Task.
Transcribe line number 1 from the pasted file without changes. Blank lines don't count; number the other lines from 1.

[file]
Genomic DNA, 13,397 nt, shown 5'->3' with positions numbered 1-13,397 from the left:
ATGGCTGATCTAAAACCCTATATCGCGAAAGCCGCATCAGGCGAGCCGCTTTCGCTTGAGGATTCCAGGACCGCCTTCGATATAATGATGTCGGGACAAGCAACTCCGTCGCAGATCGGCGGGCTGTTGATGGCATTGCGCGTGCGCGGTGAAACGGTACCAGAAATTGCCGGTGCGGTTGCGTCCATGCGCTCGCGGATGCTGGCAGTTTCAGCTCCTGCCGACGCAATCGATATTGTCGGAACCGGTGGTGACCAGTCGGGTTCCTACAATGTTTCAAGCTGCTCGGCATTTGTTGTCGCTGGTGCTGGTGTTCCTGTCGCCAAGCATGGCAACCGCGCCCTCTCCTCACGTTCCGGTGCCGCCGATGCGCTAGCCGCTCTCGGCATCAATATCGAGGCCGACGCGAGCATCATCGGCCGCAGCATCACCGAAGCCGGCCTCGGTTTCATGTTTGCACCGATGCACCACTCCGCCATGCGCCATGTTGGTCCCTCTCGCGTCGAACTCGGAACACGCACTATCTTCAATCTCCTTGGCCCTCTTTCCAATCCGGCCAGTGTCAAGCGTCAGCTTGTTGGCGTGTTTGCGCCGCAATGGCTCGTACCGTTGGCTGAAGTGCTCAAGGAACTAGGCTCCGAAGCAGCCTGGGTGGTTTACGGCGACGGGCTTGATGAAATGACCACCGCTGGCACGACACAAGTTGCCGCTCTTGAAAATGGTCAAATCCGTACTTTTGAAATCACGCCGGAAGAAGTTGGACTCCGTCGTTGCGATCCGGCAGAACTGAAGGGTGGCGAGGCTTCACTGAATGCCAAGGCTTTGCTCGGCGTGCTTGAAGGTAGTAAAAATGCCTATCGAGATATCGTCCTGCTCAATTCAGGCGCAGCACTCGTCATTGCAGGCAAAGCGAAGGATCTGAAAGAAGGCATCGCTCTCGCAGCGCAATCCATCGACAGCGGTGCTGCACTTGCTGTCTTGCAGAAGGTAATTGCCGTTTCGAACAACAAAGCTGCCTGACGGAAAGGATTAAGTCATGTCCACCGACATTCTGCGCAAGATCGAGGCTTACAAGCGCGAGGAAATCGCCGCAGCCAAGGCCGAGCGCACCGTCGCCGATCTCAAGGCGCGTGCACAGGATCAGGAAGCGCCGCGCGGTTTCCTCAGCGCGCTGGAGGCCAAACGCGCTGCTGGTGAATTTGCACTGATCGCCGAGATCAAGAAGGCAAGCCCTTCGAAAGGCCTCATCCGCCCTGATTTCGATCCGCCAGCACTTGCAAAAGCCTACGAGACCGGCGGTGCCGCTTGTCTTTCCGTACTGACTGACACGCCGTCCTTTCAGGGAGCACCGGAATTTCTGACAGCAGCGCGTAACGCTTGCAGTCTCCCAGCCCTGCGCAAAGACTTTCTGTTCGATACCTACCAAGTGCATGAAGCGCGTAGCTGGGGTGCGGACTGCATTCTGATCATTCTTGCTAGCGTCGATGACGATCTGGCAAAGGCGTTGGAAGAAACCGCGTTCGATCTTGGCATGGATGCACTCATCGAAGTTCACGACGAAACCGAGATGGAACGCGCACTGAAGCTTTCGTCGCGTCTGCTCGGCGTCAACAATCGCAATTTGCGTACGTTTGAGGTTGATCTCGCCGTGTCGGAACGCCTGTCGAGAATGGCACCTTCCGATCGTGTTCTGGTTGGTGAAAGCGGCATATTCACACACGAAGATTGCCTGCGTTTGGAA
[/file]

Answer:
Genomic DNA, 13,397 nt, shown 5'->3' with positions numbered 1-13,397 from the left: